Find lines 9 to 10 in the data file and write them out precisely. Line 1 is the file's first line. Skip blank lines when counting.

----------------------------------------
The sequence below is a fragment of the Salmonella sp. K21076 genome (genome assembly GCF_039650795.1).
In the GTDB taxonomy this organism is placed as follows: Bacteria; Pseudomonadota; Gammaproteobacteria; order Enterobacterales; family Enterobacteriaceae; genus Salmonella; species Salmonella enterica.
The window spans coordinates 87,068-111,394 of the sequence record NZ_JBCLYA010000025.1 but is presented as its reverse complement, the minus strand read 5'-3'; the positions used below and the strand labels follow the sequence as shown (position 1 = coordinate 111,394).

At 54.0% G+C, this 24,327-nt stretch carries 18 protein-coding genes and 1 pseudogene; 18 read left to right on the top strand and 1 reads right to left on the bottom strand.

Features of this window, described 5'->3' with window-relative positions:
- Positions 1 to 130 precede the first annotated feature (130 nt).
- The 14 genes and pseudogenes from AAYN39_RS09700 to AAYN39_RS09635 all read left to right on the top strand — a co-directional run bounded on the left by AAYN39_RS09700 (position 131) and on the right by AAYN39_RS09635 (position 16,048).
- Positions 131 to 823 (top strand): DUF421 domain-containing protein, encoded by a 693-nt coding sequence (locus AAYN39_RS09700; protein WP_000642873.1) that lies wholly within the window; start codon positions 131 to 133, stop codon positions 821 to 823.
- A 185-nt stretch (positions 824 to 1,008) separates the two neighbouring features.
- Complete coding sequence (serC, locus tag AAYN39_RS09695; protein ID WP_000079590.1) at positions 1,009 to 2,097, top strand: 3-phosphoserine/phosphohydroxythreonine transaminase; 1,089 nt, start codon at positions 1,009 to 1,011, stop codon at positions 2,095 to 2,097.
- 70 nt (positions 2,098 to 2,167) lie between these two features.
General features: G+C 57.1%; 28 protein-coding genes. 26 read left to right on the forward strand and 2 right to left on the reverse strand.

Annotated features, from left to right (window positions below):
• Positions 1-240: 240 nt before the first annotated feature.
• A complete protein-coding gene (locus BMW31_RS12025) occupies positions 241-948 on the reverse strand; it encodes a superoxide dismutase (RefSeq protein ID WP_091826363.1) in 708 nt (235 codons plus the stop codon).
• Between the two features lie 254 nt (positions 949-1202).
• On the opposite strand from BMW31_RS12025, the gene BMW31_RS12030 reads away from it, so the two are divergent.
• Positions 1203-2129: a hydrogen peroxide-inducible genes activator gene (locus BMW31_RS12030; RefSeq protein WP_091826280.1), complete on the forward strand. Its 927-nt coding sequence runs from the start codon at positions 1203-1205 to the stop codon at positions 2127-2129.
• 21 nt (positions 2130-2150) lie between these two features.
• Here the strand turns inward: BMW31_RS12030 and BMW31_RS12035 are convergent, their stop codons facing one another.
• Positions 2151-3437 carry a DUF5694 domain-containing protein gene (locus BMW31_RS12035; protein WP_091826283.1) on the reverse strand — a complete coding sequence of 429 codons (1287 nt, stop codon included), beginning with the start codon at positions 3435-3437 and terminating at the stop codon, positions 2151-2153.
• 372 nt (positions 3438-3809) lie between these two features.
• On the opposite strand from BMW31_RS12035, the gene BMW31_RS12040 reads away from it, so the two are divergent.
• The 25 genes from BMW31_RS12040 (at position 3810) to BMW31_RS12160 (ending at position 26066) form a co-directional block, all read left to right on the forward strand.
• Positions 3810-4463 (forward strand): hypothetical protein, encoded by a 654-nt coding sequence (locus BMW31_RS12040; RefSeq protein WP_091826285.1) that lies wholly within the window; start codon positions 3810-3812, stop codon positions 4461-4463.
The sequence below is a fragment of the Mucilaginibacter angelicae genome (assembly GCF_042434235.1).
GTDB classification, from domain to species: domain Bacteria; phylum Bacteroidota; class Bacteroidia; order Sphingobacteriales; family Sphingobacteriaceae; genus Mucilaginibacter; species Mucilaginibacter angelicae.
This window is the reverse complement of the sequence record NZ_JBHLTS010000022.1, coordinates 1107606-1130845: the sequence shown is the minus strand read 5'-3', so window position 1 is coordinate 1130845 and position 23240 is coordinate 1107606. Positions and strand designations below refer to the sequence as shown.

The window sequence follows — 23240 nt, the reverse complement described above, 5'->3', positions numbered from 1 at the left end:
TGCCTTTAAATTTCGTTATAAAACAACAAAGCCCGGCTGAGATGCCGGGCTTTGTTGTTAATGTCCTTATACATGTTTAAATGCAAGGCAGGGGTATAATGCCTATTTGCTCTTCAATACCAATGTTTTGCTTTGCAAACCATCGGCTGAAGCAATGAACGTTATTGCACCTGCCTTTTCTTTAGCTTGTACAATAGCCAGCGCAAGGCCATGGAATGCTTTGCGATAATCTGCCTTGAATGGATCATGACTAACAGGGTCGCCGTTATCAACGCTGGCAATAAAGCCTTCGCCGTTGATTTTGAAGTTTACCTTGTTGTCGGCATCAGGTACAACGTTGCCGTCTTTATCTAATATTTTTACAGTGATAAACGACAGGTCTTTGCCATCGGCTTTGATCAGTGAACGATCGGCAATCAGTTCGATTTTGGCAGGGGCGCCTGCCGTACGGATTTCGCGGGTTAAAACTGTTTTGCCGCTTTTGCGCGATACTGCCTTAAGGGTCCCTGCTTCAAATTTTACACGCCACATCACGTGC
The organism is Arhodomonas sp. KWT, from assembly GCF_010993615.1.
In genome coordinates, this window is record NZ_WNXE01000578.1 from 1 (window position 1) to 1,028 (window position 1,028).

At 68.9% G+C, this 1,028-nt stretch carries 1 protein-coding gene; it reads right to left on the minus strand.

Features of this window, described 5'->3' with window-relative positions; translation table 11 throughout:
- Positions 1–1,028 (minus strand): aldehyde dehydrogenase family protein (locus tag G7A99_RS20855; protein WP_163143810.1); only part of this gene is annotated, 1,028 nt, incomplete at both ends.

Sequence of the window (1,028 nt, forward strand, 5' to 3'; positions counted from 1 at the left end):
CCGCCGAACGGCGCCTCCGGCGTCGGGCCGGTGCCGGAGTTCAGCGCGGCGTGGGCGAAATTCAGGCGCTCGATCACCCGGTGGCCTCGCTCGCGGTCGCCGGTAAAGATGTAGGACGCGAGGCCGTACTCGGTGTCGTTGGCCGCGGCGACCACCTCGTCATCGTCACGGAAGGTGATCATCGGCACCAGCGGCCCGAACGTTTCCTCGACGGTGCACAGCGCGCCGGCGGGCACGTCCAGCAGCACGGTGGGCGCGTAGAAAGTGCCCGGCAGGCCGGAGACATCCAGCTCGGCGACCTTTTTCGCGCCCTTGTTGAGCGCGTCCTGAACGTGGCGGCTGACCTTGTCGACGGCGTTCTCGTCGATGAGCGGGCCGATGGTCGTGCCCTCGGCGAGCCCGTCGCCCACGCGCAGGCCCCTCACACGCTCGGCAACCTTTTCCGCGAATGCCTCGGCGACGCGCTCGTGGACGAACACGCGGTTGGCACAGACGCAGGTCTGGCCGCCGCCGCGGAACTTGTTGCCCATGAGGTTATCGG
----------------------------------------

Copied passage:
- A 185-nt stretch (positions 824 to 1,008) separates the two neighbouring features.
- Complete coding sequence (serC, locus tag AAYN39_RS09695; protein ID WP_000079590.1) at positions 1,009 to 2,097, top strand: 3-phosphoserine/phosphohydroxythreonine transaminase; 1,089 nt, start codon at positions 1,009 to 1,011, stop codon at positions 2,095 to 2,097.